DIR: Phyllida Lloyd • WRI: Abi Morgan • PRO: Damian Jones, Anita Overland, Colleen Woodcock • DOP: Elliot Davis • ED: Justine Wright • DES: Simon Elliott • CAST: Meryl Streep, Jim Broadbent, Richard E. Grant, Olivia Colman
A wikipedia-style synopsis about the life of Margaret Thatcher, The Iron Lady doesn’t do much more than showcase Meryl Streep’s incredible acting in a slightly too warm-and-fuzzy character study.
The film opens with an elderly and confused Margaret, being looked after by her daughter, Carol (Olivia Colman), all the while having hallucinations of her late husband Denis (Jim Broadbent) prancing around the house. These modern day events are integrated with chronological flashbacks of her life, such as meeting her partner, raising her family, the Falklands War, the death of her colleagues in IRA bombings, all the way up until she was ousted from government.
As a premise for a film it was certainly a worthy one, however Thatcher’s career and life story is just too eventful to be crammed in to 105 minutes. The plot is simply made up of the bullet points of her life, punctuated with imagined insights. In fact no important political events are told in the detail they warrant –especially those closer to home.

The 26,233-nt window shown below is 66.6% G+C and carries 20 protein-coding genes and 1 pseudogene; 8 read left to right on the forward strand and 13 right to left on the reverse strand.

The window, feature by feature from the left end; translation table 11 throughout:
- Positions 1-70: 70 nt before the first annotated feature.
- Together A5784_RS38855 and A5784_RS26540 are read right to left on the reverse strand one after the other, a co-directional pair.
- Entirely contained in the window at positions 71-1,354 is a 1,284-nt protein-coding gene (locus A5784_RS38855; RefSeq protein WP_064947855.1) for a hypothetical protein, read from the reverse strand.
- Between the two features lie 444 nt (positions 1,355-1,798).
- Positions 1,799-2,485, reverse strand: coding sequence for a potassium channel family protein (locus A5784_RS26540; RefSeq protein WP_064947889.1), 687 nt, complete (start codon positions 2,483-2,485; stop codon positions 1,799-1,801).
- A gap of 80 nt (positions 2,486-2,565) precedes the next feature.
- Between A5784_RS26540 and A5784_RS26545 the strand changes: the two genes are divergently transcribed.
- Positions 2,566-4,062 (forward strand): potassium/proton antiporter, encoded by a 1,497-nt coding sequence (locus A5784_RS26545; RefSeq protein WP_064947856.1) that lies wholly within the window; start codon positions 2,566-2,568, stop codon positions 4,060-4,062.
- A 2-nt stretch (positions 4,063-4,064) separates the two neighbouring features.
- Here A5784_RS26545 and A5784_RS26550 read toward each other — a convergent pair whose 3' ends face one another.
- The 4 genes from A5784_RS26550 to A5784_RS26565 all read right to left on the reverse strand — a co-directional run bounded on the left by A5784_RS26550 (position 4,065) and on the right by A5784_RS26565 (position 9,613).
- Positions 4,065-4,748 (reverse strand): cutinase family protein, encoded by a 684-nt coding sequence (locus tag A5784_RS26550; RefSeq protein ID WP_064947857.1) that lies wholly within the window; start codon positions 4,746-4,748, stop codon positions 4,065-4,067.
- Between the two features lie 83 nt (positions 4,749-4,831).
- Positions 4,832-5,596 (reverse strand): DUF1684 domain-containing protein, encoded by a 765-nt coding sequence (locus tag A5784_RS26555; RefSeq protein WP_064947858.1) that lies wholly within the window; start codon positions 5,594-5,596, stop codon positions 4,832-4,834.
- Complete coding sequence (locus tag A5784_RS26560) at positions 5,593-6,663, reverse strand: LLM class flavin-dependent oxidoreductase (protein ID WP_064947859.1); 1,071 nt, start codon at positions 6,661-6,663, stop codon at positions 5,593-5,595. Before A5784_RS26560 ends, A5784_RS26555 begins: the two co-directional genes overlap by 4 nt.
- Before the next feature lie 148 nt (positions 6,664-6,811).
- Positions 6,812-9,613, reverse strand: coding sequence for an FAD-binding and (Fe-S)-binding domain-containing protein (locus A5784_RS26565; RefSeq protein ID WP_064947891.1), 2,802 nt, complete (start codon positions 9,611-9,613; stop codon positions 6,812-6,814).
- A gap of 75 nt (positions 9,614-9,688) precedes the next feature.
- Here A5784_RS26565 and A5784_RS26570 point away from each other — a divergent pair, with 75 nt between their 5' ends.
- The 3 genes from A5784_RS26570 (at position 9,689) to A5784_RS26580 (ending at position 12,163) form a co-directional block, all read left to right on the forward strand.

The choice to have her talking to Denis as a plot device wears quite thin, especially as the film reaches it’s contrived ending. Meanwhile there’s a host of excellent, underutilised actors who only feature fleetingly, though their characters are so integral to Margaret’s political history.
From the brass-balled bully to an aged, forgetful grandmother, there’s an undeniable sense of humanity in the portrayal of Thatcher’s deteriorating mental health. This allows for some beautifully tender moments between Margaret and Carol, in which Olivia Colman really proves she is capable of a lot more than hilarious P.O.V. comedies.
The Iron Lady works well enough as a film, however Meryl works her subtextual magic, weaving it into something Oscar®-worthy, and once again proving to the world that she’s a world leader in her own craft.
Rated 12A (see IFCO website for details)
The Iron Lady is released on 6th January 201